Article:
Without showing the existence of astral creatures, horror films can still be tense for the audience. Like seeing how Maud's journey experiences his spiritual journey in the directorial debut film of Rose Glass. Who would have thought that this religious story could really haunt the minds of the audience from the beginning to the end of the film?

Saint Maud, a film starring Morfydd Clark, is produced by a production house that always produces films with alternative themes, A24. Without popular names, but films with the horror genre already have their own fans. Coupled with how curious the audience of this genre is with what this one production house makes. His track record is clearly visible through his films, which always provide something new.

From It Follows to Midsommar, the A24 always sets another factor in its horror work and has its own magnet. Emphasizing atmospheric horror instead of the jump scare is the formula for this one production house. The same thing happened in the film Saint Maud. In fact, the themes in Saint Maud are also very provocative. Judging by his character who lost direction in the teachings of the god he believed.SAINT MAUD (2020) REVIEW: Very Promising Debut of Spiritual Horror

That's Maud (Morfydd Clark) who is trying his best to get rid of his guilt for his past. He also tries to get closer to the religion he believes in and serve someone in return. Maud becomes a nurse for a former famous dancer with malignant cancer named Amanda (Jennifer Ehle). Maud tried his best to be able to accompany Amanda until the end of his life.

However, what Maud did was beyond the limit. He indirectly wanted to be the center of Amanda's attention. Doing many other things to get reassurance from Amanda. All this he did in the name of the teachings of the faith that he believed. However, he also tried to question himself, whether what he had done was right, and by the path of the top figure of something he believed in (re religion).

SAINT MAUD (2020) REVIEW: Very Promising Debut of Spiritual Horror

What a gripping spiritual journey.

Maybe that statement is suitable to describe how this Saint Maud took place. This film, which is directed by Rose Glass, is focused on being a character study of a person who finds his spiritual path to find what is considered true. This is what the director converted into a tense spectacle. Because who knows about the truth. It could be that on the way, that someone could get lost in it.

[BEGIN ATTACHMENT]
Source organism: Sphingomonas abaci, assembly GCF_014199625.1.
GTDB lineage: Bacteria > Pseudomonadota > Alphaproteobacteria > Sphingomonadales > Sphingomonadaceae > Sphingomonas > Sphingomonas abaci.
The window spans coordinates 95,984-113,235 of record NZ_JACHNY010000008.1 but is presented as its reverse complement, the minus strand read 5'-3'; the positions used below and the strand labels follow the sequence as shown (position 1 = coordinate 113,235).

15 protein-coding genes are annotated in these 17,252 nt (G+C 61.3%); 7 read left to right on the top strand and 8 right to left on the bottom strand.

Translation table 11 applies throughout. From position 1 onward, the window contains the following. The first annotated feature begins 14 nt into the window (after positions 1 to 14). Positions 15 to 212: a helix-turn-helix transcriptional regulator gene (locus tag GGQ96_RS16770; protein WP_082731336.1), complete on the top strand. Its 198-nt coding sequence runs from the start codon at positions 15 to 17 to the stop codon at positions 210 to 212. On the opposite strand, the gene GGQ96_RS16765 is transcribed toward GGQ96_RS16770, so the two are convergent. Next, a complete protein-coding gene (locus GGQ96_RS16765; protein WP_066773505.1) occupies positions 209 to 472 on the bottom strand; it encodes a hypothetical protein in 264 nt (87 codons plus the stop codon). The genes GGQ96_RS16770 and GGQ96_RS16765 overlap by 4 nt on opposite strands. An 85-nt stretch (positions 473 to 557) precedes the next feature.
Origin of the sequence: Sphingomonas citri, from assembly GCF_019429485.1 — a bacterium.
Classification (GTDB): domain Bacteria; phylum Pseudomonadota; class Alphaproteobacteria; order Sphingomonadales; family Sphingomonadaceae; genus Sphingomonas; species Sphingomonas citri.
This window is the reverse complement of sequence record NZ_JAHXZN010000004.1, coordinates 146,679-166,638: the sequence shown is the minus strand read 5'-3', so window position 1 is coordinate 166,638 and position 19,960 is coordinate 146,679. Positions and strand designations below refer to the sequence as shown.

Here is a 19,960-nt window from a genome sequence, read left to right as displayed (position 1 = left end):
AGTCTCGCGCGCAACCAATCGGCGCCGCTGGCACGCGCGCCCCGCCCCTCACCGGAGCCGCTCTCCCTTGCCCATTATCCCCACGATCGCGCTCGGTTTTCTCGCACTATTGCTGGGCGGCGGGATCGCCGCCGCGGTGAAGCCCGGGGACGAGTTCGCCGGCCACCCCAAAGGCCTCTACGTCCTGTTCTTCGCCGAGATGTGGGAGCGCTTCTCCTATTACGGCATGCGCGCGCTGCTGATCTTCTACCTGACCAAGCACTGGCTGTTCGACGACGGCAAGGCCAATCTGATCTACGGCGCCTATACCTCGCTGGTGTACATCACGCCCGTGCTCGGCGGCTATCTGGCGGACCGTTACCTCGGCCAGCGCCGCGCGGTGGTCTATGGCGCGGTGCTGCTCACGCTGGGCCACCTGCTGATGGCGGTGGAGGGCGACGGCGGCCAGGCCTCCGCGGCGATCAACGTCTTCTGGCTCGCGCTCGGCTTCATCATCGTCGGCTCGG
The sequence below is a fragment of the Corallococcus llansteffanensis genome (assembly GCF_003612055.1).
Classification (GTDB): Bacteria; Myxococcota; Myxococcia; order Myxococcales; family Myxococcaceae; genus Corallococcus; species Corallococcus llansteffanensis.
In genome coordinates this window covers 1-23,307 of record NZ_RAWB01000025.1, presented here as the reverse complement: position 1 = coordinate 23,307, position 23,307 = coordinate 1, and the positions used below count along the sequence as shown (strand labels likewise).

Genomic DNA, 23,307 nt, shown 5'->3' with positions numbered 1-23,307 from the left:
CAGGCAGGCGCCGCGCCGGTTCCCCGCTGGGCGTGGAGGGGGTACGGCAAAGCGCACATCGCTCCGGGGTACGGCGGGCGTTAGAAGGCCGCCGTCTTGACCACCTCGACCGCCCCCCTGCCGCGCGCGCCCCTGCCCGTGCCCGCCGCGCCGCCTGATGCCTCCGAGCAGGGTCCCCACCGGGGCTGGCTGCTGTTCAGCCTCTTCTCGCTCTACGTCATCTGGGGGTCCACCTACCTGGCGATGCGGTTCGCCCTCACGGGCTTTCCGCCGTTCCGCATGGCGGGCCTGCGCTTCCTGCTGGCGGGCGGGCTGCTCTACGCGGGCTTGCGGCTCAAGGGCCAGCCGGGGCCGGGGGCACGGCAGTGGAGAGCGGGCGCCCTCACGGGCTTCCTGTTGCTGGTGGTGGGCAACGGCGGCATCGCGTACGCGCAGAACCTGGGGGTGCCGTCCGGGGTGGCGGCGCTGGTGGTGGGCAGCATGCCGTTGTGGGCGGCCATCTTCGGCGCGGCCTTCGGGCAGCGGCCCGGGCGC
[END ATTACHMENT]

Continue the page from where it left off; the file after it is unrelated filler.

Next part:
Maud may carry out every command that he considers himself right. However, the audience will feel the horror. There is a lot of uncertainty that occurs in this film that makes the audience feel uncomfortable. For 95 minutes, the audience might get tired and get carried away with all the actions of the main character. Apart from the truth, there are past experiences that make Maud's character even more complex.

SAINT MAUD (2020) REVIEW: Very Promising Debut of Spiritual Horror

Then the audience will feel that what Maud did was his way of looking for the truth or instead he was looking for justification for everything he did. It is interesting when Rose Glass uses a third-person or audience perspective as someone who follows Maud's journey throughout the film. However, towards the conclusion of the film, how Maud tries to "purify" himself, Rose Glass uses the main character's point of view. There, a scene with two different perspectives is quickly brought to a conclusion. Show that about the truth that someone believes is an endless debate to discuss.

Saint Maud, as a horror film itself, also managed to make the audience shudder with horror. Maybe you could say Saint Maud is a psychological horror that has managed to haunt the audience throughout the film. Because the power of Saint Maud in frightening the audience is how the audience interprets or guesses about what is happening in the film. Even at the end of the film, the feeling of being "disturbed" is still there and remains.

SAINT MAUD (2020) REVIEW: Very Promising Debut of Spiritual Horror

This is also supported by the performance of Morfydd Clark who succeeded in describing the confusion of Maud's lost direction. This subtle yet terrifying performance influenced Rose Glass's goal of turning Saint Maud into an atmospheric horror that binds the audience. For a directorial debut, this first work is very promising. Crazy!

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